Dàibhidh Stiùbhard's impressive singing is inspired by his passion for his Irish heritage.
Stiùbhard, from Cookstown, in Co Tyrone, became interested in his Irish roots at the age of 17 and pursued the Irish language and its culture in celebration.
At the age of 24, the talented singer with an incredible voice won the Tyrone and Ulster Fleadh senior singing competition and recently released an album.
Here, we speak to him about his music and his love of the Irish language.
Where do you live now? Do you use your Irish often?
I’m originally from outside Cookstown in Co Tyrone, but I now live in Holywood Co Down.
Do you speak a certain dialect of Irish?
I’ve learned Irish through the Ulster Dialect. I enjoy listening to old archive recordings of Irish speakers from Tyrone. Listening to speakers from my own county helps me reflect on how I pronounce certain words.
It definitely is important to get pronunciation right, but you shouldn’t completely change the way you naturally would speak. If everyone spoke Irish the same it would be very boring.
Are you a native Irish speaker or a learner?
I have difficulty with the phrase "native speaker ". I feel like any person from the island of Ireland who speaks any Irish (whether they have cúpla focal or are líofa ) can be called a native speaker.
Although I’m not fluent, I’m a native to this island speaking the native language of this island. So I see myself as both a native speaker and a learner.
Your singing is just amazing. Can you tell me a little bit about how you got involved in this?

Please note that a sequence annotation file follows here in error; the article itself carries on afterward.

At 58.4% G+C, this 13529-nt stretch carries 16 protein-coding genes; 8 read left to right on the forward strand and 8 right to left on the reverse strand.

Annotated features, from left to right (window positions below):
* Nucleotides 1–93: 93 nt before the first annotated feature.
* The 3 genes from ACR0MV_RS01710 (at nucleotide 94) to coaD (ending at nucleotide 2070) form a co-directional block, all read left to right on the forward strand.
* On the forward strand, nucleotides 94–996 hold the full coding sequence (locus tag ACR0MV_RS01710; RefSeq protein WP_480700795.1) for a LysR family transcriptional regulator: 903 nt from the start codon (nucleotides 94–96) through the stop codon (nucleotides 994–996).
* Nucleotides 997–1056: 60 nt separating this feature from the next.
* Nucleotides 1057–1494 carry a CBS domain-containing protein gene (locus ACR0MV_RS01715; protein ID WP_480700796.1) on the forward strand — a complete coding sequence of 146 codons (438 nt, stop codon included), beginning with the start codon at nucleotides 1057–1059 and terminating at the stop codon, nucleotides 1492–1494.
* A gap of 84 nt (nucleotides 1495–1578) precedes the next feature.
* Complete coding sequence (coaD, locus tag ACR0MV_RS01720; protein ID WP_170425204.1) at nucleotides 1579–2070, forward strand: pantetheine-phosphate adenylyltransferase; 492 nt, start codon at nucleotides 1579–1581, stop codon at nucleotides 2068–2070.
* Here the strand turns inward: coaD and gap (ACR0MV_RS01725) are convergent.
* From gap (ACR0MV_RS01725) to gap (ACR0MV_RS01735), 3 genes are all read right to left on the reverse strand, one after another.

I started singing traditional songs at the age of 17. I started off learning wee folk songs, and then Scots Gàidhlig songs.
Then the more I learned and researched the more songs I found closer to home. People singing songs about places I knew [or] better yet, people singing songs in my accent. It was like falling into a wonderland that I knew I wanted to be part of. In earlier recordings of myself, I can hear I’m still figuring my own style out.
At the moment I have songs in my repertoire which are Ulster English, Scots, Irish and Scots Gàidhlig. In my singing career, I’ve done so much. I was the senior singing champion at the Tyrone and Ulster Fleadh, I recorded with and sang with the folk band, Malinky, at Celtic Connections in Glasgow [and] I've sung on BBC Radio Ulster.
I also finished recording my own album with the help of funding from the Northern Ireland Arts Council. I’m so fortunate to do what I do. I sing old songs and write new ones, and there are people who not only appreciate them but share them and send messages of support. The traditional music community really is so encouraging and welcoming.
Did you train in the area?
I taught myself everything from old recordings and research. The internet is a wonderful resource.
Now down to your Irish language...
What motivated you to learn Irish and why?
I wanted to reconnect with a Gaelic identity that I originally felt denied [from], but that I was getting closer and closer to. I also wanted to learn Irish because I wanted to prove to myself and others, that this was a language for people from both Nationalist and Unionist backgrounds.
What has been the greatest difficulty?
Effort. Because I’m not in a setting where I’m immersed in pure Gaeilge, I can sometimes slack off on both my learning and speaking of the language.
What was the best resource you came across to help you learn?
There have been loads. The Irish language community on Twitter is brilliant, Duolingo, Now You’re Talking. BBC Gaeilge programs and archive recordings. As a traditional singer, I’ve also learned a lot from singing songs as Gaeilge.